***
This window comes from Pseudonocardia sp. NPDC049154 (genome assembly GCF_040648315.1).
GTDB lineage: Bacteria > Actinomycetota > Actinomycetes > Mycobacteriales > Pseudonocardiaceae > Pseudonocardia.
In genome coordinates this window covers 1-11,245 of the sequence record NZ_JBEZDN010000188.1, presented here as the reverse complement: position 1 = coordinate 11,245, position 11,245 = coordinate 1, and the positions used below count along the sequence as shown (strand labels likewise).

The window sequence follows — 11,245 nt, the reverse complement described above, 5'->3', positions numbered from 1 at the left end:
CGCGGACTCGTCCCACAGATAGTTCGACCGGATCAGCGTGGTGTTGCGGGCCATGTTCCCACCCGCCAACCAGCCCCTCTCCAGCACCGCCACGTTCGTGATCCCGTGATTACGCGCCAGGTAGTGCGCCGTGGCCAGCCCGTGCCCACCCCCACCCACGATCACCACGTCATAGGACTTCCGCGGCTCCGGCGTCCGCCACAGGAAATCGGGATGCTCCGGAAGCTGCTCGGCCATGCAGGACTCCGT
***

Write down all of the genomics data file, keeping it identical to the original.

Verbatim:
This window comes from Pseudonocardia sp. NPDC049154 (genome assembly GCF_040648315.1).
GTDB lineage: Bacteria > Actinomycetota > Actinomycetes > Mycobacteriales > Pseudonocardiaceae > Pseudonocardia.
In genome coordinates this window covers 1-11,245 of the sequence record NZ_JBEZDN010000188.1, presented here as the reverse complement: position 1 = coordinate 11,245, position 11,245 = coordinate 1, and the positions used below count along the sequence as shown (strand labels likewise).

The window sequence follows — 11,245 nt, the reverse complement described above, 5'->3', positions numbered from 1 at the left end:
CGCGGACTCGTCCCACAGATAGTTCGACCGGATCAGCGTGGTGTTGCGGGCCATGTTCCCACCCGCCAACCAGCCCCTCTCCAGCACCGCCACGTTCGTGATCCCGTGATTACGCGCCAGGTAGTGCGCCGTGGCCAGCCCGTGCCCACCCCCACCCACGATCACCACGTCATAGGACTTCCGCGGCTCCGGCGTCCGCCACAGGAAATCGGGATGCTCCGGAAGCTGCTCGGCCATGCAGGACTCCGT